Question 3) This one is rather minor compared to the other two, but it is still non-trivial. How do I find out if I can get stationed at the base which I work on as a civ? I know, vaguely, that there are paid and non-paid billets, but, frankly, I know nothing about billets other than that. The Reserve recruiter at SEPS was rather vague about that, as he was doing his best to paint a happy picture.

So, there you have it. My dilemma boiled down to three questions. Any insight anyone can give me would be greatly appreciated. Thanks in advance.


At 7/24/2006, Blogger Cookie..... said...

PBS...Sailors have restled with the question about going to sea since there were sailors with families....

Old addage...K.I.S.S....I'm sure y'all know what that is...but if'n ya don't...its Keep It Simple Stupid....furget all the last three questions and boil it down to do I want to satisfy my personal gratification by goin back (and that is a big part of it) or do I want to stick around and be a "hands-on" father to my kids and sacrifice my own personal wants and desires...

The fact that your even askin the last three queries tells me you've already made up yur mind t'go back...so if'n that yur decision...thats OK...but remember...ya gotta be able to live with it later....

The same applies to stickin around fer yur family...ya gotta be able to live with that decision...

I was Navy (Pig Boats as you know)...and I was the father of 4 rugrats (woulda been a frickin break to go back to Sea)...but I chose to be there for my kids in that my father wasn't there for me...it was tough, and challenging...and painful at times...but, for their sakes, it was the best move I could have ever made.....and I can only speak for me.

Sorry...didn't mean to say this much...so good luck on whatever decision you arrive at...just follow your heart....Cookie...

At 7/25/2006, Blogger PigBoatSailor said...


Thanks for the thoughts.

You are right, I am seriously considering getting rid of the "inactive" part out of my status. However, a return to a boat is not what I am considering, the reason for which both you and I touched on - my kids.

So I am looking for a compromise, hence the possibility of the reserves. However, I am not sure exactly what kind of compromise that would be as of yet, hence the three questions.

So yes, if this were just about my personal gratification, I would never have left the sub track, and I would be a still be on boats. However, I would still like to hold on to part of that, hence the possibility of the Reserves. At least, I think that might be a way of keeping my foot in... we'll see, I suppose.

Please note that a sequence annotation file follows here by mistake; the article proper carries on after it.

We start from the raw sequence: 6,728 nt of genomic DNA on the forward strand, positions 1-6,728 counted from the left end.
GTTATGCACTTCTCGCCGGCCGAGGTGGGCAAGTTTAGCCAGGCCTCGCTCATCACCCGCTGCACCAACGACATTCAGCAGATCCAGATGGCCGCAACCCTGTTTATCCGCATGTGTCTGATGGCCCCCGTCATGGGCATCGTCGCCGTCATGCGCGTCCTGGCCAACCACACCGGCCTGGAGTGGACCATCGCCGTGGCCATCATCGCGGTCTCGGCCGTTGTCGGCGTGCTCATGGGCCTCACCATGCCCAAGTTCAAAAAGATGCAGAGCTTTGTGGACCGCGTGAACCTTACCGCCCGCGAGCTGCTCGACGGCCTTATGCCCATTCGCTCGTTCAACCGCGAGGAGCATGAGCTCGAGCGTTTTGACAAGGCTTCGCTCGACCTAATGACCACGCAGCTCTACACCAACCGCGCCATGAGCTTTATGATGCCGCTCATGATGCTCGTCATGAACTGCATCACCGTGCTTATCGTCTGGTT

At 7/25/2006, Blogger Cookie..... said...

Sorry PBS...I guess I missed the gist of yur article...happens sometimes when I'm readin fast...(cain't blame it on my old age)....

What y'all stated in yur comment makes a whole passle a sense...in fact...good planning....

Best a luck to ya mate...hope ya get what yur a lookin fer...and that someone out there can answer yur queries.....

At 8/01/2006, Blogger basscheez said...

My $0.02:

You're not ready to let it go. I say that because your questions center on pay and benefits. If you were really ready to leave the Nav, you'd be talking about the parts of the job you hate (not deployments - everyone hates those). Do the active reserve thing and stay with your family. Everybody wins.

At 8/13/2006, Blogger loddfafnir said...

Here's what I have experienced as a fed, though not DoD.

Q1. I'm assuming you've bought back your time since you've mentioned being credited with it. If by chance you haven't and are only reaping the leave benefits of your active time then it really doesn't count towards your retirement until you do buy it back. As far as the interaction between the two retirements, you'll have to do some deeper digging as I am not retired from either but... based on this quote in context with the larger article from OPM, "The military retired pay need not be waived if it is based on disability involving certain
injuries incurred in wartime or if it is Chapter 67
(reservists') retired pay", it sounds like you can use it for both.